The ninth annual James Jones Lecture series will take place at 7 p.m. on Wednesday in the Lecture Hall in the Doudna fine Arts Center.
The lecture series will feature Matthew Basso, an professor of history and gender studies from the University of Utah.
Daniel Crews, the director of patron services for Doudna Fine Arts Center, said all of the other presenters, other than Basso, are Eastern students and faculty.
Crews also said the lecture series is named after Jones, who is an author who maintains a large literary presence.
“He is an author, he is from Robinson, Illinois. He rose to fame for writing the book ‘From Here to Eternity,’ which was a huge best seller and eventually made into an Academy Award Winning Film,” Crews said.
The title of the lecture is “Meet Joe Copper: World War II Home Front Men and our Shifting Understanding of Mid-Century America.” The lecture draws its focus from his highly regarded book, “Meet Joe Copper: Masculinity & Race on Montana’s World War II Home Front.” Basso’s works takes a look at the relationship between the federal government and the home-front men and popular wartime cultural.
Basso’s work also looks at the two main groups of America’s “Greatest Generation” during World War II. These groups and the men who served in the military, known as Citizen Soldiers, and the women who entered the work force after the men were shipped of to war, known as Rosie the Riveters.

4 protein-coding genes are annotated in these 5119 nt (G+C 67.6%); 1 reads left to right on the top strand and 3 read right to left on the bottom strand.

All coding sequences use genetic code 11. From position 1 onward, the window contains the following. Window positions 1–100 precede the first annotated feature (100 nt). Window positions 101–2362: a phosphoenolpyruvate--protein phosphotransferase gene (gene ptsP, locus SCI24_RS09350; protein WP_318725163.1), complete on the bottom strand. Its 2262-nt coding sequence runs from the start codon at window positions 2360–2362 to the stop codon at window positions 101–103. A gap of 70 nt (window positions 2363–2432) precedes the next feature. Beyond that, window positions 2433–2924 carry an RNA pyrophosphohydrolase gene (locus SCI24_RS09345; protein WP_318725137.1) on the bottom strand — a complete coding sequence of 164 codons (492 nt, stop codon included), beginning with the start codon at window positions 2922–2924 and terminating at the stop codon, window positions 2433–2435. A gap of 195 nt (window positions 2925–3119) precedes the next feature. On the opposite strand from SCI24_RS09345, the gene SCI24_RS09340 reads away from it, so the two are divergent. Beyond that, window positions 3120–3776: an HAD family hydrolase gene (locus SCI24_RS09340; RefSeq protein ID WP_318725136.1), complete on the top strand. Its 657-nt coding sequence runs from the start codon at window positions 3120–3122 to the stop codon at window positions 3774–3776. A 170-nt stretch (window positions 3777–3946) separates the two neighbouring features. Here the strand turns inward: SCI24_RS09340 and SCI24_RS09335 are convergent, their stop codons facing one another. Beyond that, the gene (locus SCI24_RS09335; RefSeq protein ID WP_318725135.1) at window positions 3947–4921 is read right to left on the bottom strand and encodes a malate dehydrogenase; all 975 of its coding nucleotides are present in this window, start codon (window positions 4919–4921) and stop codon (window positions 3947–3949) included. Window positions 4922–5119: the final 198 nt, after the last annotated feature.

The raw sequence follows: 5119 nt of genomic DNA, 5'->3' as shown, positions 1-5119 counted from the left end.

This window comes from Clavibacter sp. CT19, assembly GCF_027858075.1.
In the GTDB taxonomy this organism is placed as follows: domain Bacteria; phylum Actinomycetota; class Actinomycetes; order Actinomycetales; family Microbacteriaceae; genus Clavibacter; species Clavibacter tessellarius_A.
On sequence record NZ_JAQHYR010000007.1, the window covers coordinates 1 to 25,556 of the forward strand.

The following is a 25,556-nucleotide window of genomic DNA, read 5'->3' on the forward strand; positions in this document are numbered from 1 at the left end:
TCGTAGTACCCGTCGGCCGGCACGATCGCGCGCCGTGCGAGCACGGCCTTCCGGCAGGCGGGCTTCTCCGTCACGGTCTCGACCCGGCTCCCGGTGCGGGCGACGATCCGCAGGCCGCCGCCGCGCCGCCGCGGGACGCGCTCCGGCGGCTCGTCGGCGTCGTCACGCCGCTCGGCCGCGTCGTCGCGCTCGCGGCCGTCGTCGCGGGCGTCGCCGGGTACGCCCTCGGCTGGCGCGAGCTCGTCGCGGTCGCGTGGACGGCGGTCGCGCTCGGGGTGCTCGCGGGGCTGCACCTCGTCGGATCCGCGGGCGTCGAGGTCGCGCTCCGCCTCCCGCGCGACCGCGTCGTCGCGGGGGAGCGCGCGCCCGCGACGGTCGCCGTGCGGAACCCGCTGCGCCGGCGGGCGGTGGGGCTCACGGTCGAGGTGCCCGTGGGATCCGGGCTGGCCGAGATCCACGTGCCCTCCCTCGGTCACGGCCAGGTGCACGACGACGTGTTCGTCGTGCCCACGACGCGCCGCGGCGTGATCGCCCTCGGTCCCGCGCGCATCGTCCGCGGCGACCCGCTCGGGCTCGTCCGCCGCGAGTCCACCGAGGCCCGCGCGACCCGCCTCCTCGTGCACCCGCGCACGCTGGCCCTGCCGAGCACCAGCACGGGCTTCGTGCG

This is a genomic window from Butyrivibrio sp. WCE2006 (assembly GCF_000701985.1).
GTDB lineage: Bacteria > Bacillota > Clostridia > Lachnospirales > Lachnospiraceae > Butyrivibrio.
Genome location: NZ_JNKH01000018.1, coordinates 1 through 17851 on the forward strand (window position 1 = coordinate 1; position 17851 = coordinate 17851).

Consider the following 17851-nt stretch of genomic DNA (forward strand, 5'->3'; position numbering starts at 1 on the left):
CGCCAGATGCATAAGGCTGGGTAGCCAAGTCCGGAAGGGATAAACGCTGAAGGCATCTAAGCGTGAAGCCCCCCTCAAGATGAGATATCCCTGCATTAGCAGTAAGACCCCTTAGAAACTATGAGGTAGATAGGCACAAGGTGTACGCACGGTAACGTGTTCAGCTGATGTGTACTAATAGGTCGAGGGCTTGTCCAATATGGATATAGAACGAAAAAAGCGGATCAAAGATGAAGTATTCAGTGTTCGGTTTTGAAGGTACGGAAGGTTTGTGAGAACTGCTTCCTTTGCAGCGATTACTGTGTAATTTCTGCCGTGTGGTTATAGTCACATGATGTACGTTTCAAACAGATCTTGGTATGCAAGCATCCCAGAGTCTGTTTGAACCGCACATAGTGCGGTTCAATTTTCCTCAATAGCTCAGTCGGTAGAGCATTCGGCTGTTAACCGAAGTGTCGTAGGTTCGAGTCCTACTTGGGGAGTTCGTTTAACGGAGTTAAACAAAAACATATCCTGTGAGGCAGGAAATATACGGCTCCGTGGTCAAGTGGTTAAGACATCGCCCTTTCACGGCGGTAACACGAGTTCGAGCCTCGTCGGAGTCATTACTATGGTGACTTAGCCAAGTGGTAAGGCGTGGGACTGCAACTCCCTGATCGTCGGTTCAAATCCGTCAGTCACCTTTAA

Besides the evening lecture in Doudna, there will also be a symposium on Wednesday at 2 p.m. in the Booth Library Conference Room. This is would the first time there have been a symposium associated with the James Jones Lecture series.
The symposium will feature both undergraduate and faculty papers, discussing the different aspects about World War II by focusing through both a historical and a literature lens.
Basso will also be at the symposium as the respondent for the discussion.
Jinhee Lee, a professor of history and Asian Studies, will also be discussing her paper titled “Racism with Race and the Origin of ‘Korea-phobia’ in Imperial Japan and Beyond.” Marjorie Worthington, a English professor, will also discuss her paper, titled “Coming All the Way Home: Fictions of Post-War Trauma.”
There will also be two undergraduate students will talk about their own papers individually.
The event is free and open to the public.
Luis Martinez can be reached at 581-2812 or [email protected]